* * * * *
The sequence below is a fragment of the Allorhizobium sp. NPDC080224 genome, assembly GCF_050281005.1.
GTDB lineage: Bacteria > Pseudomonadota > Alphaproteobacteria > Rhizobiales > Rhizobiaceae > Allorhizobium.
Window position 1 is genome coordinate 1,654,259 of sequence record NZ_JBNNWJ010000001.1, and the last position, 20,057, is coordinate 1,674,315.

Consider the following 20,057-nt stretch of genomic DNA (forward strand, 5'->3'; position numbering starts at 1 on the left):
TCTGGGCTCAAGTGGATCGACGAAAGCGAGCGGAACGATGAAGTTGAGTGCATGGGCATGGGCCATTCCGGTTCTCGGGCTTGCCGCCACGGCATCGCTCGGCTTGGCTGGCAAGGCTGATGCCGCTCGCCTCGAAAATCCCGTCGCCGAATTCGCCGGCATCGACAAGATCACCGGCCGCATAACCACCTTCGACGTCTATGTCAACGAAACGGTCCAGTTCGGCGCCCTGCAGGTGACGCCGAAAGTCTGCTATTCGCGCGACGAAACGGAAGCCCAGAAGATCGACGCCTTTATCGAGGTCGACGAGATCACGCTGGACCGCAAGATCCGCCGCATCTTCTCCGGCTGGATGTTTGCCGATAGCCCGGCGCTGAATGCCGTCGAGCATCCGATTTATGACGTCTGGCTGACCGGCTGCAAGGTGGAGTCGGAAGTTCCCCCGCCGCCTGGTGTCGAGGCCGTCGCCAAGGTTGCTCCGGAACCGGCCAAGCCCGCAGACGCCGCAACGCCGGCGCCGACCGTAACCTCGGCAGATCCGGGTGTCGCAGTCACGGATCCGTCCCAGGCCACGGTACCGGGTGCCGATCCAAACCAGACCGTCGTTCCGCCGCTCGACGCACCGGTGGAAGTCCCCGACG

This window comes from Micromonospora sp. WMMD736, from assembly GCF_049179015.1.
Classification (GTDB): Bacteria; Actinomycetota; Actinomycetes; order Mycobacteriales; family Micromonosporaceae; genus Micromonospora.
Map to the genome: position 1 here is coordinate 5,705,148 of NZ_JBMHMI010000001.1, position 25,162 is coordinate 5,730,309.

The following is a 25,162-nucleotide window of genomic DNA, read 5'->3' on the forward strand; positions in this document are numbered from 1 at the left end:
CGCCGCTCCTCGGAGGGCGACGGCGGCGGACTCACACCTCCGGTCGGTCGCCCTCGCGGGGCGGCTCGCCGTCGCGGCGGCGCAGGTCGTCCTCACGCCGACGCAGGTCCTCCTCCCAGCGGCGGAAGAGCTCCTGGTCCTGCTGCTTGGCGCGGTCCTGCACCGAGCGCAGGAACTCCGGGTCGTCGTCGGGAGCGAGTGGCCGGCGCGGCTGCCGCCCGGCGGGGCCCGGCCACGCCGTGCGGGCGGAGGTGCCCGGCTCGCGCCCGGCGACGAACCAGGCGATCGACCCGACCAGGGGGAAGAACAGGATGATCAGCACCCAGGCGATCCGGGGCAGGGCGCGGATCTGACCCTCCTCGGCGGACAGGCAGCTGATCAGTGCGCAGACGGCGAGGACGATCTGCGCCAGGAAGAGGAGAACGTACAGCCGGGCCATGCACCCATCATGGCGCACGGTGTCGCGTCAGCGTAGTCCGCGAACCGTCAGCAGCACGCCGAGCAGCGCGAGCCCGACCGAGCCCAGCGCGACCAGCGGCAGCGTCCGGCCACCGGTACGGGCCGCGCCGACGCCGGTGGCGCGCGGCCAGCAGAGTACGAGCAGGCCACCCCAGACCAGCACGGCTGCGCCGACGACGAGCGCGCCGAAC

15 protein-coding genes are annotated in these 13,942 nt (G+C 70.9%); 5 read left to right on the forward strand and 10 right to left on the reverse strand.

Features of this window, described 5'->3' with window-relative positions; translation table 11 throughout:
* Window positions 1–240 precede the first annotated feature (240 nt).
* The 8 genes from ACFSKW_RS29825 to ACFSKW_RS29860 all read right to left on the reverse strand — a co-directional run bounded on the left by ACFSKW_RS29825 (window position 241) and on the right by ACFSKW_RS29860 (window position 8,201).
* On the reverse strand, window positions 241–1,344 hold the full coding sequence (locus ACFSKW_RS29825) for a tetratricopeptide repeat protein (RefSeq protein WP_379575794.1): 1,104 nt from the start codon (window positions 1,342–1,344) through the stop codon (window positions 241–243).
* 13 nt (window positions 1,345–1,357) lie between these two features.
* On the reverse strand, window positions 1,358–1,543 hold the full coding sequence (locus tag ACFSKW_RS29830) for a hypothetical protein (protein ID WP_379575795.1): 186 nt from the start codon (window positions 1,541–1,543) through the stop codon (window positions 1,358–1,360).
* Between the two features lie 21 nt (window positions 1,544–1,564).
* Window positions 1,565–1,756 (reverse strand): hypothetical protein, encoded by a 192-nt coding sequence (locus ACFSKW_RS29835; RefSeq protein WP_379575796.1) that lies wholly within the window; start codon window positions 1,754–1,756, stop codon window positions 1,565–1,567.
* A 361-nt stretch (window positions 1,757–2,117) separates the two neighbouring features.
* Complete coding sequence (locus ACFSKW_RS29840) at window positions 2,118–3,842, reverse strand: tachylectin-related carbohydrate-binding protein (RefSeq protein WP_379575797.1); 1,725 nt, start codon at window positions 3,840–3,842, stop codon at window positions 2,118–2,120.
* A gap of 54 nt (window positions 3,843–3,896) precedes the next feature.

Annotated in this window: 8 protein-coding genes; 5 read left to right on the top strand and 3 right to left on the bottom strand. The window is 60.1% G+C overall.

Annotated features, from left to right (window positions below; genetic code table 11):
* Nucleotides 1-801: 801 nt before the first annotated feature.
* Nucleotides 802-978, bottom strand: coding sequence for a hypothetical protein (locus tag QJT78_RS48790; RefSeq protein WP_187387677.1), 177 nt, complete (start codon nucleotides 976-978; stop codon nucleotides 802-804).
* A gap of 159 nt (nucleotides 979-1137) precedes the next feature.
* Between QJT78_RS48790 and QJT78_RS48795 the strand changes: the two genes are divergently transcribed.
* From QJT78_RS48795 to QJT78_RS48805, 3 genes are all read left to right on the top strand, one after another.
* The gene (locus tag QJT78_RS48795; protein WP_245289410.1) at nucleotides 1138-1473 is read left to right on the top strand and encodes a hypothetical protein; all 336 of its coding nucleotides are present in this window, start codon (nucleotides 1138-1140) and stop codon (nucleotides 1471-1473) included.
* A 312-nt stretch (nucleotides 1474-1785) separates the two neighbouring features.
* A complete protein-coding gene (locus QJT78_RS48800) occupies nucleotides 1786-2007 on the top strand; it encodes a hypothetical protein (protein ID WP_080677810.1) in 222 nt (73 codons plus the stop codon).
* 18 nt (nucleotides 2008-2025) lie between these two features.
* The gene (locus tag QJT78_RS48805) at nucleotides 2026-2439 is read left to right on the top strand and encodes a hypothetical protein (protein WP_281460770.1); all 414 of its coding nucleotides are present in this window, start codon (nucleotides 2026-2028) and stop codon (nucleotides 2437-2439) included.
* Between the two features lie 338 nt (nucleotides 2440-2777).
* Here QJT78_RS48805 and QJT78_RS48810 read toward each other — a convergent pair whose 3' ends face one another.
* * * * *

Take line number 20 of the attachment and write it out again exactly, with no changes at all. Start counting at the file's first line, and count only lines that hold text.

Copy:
* A 361-nt stretch (window positions 1,757–2,117) separates the two neighbouring features.